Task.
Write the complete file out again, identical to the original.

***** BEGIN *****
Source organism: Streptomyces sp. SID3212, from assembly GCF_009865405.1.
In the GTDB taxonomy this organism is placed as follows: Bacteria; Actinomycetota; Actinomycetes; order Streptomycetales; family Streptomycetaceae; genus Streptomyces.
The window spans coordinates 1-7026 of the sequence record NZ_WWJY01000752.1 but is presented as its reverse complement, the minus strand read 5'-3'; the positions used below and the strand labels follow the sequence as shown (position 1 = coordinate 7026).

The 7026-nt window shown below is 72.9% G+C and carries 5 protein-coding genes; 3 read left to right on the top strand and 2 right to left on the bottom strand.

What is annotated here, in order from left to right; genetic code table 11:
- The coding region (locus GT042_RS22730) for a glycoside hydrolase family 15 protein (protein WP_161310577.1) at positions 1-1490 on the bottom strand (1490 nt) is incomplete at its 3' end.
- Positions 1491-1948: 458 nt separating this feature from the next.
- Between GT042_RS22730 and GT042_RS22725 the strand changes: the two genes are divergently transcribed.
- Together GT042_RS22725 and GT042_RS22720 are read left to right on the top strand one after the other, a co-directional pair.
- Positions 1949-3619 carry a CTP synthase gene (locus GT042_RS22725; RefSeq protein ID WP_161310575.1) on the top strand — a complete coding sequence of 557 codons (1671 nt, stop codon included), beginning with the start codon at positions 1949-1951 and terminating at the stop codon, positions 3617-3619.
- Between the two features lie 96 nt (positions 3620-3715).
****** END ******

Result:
Source organism: Streptomyces sp. SID3212, from assembly GCF_009865405.1.
In the GTDB taxonomy this organism is placed as follows: Bacteria; Actinomycetota; Actinomycetes; order Streptomycetales; family Streptomycetaceae; genus Streptomyces.
The window spans coordinates 1-7026 of the sequence record NZ_WWJY01000752.1 but is presented as its reverse complement, the minus strand read 5'-3'; the positions used below and the strand labels follow the sequence as shown (position 1 = coordinate 7026).

The 7026-nt window shown below is 72.9% G+C and carries 5 protein-coding genes; 3 read left to right on the top strand and 2 right to left on the bottom strand.

What is annotated here, in order from left to right; genetic code table 11:
- The coding region (locus GT042_RS22730) for a glycoside hydrolase family 15 protein (protein WP_161310577.1) at positions 1-1490 on the bottom strand (1490 nt) is incomplete at its 3' end.
- Positions 1491-1948: 458 nt separating this feature from the next.
- Between GT042_RS22730 and GT042_RS22725 the strand changes: the two genes are divergently transcribed.
- Together GT042_RS22725 and GT042_RS22720 are read left to right on the top strand one after the other, a co-directional pair.
- Positions 1949-3619 carry a CTP synthase gene (locus GT042_RS22725; RefSeq protein ID WP_161310575.1) on the top strand — a complete coding sequence of 557 codons (1671 nt, stop codon included), beginning with the start codon at positions 1949-1951 and terminating at the stop codon, positions 3617-3619.
- Between the two features lie 96 nt (positions 3620-3715).